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The GMAC Pushing Soft Skills: What You Need To Know

“Soft skills” has become something of a buzzword in our industry, and it has certainly been buzzing recently, with the release of GMAC’s new software program, Reflect.

Designed with MBA students in mind, the program assesses personal and professional strengths, with the goal of “helping you understand you and how others perceive you”.

Released mid-February, Reflect has sparked excitement, discussion, and even some anxiety.

Here’s what you need to know.


The GMAC software is not intended for the admissions process

 MBA students hearing of the GMAC’s announcement, especially those trapped by the brevity of Twitter, might experience panicked visions of personality tests killing their admissions chances.

If you have had such visions, you can relax. Previewing the new software, GMAC VP of Product Development Andy Martelli said that, although the project started as a way to measure soft skills for the admissions process, the team decided, “such assessments are coachable and not appropriate for high stakes testing”.

Good decision- with that worry aside, students can take the test honestly and focus on real improvement.

 Soft skills offer an important competitive edge

 Though Reflect is not being used for admissions, you should not underestimate the importance of soft skills in both admissions and hiring decisions.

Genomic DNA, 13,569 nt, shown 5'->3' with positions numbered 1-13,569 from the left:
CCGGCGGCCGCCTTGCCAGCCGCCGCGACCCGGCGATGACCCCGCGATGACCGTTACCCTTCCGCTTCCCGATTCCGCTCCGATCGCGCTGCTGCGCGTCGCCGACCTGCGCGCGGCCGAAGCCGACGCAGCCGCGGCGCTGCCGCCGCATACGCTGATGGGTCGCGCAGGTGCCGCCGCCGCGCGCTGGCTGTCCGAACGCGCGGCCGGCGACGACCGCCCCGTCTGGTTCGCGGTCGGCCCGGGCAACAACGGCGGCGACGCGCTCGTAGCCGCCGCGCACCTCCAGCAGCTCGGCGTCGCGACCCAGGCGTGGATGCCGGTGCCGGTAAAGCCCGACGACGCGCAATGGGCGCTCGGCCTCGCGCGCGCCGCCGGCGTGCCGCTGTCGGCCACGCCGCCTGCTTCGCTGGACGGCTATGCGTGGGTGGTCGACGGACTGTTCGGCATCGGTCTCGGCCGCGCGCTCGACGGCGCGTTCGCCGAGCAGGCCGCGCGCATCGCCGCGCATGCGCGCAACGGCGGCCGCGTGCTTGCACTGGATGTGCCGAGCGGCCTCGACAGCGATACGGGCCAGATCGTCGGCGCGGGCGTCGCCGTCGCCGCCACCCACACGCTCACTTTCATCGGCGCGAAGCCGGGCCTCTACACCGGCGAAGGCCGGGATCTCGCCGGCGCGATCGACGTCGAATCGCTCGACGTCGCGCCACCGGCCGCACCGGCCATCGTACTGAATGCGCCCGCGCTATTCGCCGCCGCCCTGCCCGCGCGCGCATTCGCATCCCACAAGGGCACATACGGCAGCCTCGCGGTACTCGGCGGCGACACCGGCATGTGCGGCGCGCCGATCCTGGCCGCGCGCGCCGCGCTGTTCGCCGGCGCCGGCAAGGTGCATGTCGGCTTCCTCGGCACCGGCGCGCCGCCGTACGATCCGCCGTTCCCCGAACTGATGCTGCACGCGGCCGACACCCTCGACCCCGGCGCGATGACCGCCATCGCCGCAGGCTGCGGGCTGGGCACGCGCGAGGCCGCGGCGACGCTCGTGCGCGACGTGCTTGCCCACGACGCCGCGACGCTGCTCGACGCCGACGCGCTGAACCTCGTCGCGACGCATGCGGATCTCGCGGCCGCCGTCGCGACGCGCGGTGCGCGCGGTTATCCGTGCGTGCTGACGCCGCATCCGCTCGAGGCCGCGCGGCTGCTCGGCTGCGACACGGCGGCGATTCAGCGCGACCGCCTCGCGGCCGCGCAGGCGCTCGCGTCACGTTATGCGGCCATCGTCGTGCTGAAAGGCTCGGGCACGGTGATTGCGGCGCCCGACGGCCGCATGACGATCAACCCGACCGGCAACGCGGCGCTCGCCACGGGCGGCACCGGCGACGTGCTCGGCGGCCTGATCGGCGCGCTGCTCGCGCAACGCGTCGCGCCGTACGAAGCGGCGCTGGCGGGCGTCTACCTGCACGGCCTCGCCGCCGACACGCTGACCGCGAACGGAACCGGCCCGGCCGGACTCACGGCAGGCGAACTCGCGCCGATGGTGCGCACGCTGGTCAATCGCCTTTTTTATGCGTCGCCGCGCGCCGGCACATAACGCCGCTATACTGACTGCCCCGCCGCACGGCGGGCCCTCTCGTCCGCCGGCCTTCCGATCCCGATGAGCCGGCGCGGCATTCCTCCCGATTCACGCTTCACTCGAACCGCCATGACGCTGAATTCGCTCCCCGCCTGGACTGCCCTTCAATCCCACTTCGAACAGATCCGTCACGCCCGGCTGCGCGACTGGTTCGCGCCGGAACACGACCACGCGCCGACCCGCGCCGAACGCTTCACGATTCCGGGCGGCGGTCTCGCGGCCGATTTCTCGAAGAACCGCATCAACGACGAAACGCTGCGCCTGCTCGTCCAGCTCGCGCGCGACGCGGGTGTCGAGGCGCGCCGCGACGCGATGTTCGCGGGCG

Considering the large pool of talented students with high tests scores and lots of work experience that you are competing with, your soft skills can provide a make-it-or-break-it edge.

Given two comparable students, admissions officers and employers will typically choose the student who can build conscientious relationships, who can engage and inspire others to work towards a goal- in other words, the student who has shown proven soft skills.

 Soft skills are not automatic- they must be honed and practiced

 At this point, some of you might be worrying about a lack of soft skills, especially if you have ever struggled under the “shy” label.

Too often, we assume that leadership or charm is a sort of genetic skill- you either have it or you don’t. Also too often, we let the label of “shyness” prohibit us from aspiring to such skills.

While leadership or relationship-building might come more naturally to more outgoing personalities, those traits can be achieved by anyone with the courage and discipline to practice them on a daily basis.

Strive each day to strengthen the relationships you engage in. Take that first step, start that conversation, voice that plan you have been thinking about- each time you do so, it becomes a little more natural.

 It still boils down to personal branding

Finally, the buzz around this technology reinforces what I have always seen as the core of MBA admissions success.

Here at Expartus, we call it personal branding, and what we are talking about has a lot in common with the GMAC technology.

It’s about finding out what your strengths are and playing into those strengths. It’s about identifying your weaknesses and working out strategies for improvement.

It’s about exploring what you want, from your career and from your life in general. Essentially it is about nothing less that truly discovering who you are, in some sense, the most important discovery we are challenged to make.

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